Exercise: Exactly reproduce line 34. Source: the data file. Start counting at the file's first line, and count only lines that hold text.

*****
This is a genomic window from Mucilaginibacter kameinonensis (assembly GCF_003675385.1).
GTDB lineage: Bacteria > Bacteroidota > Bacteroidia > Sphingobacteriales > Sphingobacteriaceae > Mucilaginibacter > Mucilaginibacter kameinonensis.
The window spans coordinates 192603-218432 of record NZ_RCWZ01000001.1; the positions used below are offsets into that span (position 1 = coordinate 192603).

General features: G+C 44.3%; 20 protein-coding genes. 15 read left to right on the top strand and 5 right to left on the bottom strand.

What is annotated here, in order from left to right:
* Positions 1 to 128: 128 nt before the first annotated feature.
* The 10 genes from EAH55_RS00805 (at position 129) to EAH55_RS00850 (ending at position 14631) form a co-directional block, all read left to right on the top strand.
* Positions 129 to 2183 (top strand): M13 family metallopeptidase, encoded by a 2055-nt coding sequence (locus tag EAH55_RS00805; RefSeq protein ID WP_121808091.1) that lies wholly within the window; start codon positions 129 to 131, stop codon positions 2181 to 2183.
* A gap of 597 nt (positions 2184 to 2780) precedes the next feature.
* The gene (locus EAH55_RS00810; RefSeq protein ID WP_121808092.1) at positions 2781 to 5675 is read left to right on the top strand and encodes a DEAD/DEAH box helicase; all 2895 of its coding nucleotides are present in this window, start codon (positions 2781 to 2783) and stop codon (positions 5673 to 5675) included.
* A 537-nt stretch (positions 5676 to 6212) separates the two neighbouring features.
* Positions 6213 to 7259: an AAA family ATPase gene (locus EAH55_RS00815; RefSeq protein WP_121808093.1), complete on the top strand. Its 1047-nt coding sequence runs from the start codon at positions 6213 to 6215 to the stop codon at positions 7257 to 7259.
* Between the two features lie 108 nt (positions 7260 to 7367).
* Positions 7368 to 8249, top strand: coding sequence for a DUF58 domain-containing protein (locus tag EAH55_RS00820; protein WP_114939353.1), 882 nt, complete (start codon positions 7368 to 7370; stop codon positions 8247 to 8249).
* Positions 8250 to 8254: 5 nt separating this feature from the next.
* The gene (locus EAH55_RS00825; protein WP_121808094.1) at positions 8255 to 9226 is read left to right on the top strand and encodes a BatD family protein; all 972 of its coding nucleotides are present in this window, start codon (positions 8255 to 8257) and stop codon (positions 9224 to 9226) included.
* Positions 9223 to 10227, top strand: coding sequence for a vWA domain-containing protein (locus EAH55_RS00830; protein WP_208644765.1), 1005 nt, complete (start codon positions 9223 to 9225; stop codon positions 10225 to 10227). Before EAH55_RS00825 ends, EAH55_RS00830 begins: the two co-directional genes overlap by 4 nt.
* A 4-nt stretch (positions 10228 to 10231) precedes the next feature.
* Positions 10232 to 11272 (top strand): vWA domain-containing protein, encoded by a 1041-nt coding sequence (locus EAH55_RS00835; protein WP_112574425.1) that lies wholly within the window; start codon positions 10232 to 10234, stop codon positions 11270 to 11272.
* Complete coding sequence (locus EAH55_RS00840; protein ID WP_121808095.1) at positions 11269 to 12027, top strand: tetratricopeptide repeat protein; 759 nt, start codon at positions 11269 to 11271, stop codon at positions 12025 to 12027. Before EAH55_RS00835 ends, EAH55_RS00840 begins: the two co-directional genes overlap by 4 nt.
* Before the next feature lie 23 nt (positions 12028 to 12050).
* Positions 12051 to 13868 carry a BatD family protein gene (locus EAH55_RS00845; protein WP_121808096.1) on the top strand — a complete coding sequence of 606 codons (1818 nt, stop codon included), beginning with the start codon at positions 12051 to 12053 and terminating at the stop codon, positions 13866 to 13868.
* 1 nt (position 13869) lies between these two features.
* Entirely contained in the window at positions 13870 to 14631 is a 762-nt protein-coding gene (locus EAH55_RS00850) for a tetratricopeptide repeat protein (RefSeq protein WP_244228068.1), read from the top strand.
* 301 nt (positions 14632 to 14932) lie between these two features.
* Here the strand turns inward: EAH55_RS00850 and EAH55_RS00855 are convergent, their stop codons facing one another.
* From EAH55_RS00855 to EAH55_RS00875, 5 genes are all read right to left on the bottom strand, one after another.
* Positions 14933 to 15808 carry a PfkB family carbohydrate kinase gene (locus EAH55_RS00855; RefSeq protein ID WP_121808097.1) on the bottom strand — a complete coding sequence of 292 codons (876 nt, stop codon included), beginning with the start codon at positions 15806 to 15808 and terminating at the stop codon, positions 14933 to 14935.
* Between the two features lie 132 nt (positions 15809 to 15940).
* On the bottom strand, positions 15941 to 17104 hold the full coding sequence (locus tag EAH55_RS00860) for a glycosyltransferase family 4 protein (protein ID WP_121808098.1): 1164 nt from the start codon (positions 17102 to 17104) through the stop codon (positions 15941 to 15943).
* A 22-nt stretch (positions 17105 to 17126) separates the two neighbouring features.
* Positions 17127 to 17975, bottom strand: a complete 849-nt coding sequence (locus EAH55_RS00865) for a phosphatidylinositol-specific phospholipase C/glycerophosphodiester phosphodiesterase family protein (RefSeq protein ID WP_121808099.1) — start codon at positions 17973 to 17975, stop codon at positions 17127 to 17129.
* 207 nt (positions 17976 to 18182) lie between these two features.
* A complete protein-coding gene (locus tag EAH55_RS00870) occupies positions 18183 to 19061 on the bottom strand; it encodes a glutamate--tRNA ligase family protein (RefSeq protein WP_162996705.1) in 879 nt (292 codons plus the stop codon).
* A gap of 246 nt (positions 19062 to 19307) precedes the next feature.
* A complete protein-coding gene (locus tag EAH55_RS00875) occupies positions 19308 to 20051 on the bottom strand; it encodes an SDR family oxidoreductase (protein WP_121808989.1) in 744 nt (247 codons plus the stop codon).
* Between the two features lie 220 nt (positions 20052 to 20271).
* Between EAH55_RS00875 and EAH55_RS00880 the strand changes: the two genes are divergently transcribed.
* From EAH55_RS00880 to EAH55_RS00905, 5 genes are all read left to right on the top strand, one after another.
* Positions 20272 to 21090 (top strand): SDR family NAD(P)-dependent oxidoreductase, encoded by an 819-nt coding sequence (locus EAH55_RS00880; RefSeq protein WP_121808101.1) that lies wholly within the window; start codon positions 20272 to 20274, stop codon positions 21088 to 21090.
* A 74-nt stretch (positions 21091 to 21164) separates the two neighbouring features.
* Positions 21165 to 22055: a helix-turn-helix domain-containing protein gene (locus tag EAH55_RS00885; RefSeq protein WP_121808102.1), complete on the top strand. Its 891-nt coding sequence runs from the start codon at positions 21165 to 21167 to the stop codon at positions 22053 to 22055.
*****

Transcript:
* A complete protein-coding gene (locus tag EAH55_RS00870) occupies positions 18183 to 19061 on the bottom strand; it encodes a glutamate--tRNA ligase family protein (RefSeq protein WP_162996705.1) in 879 nt (292 codons plus the stop codon).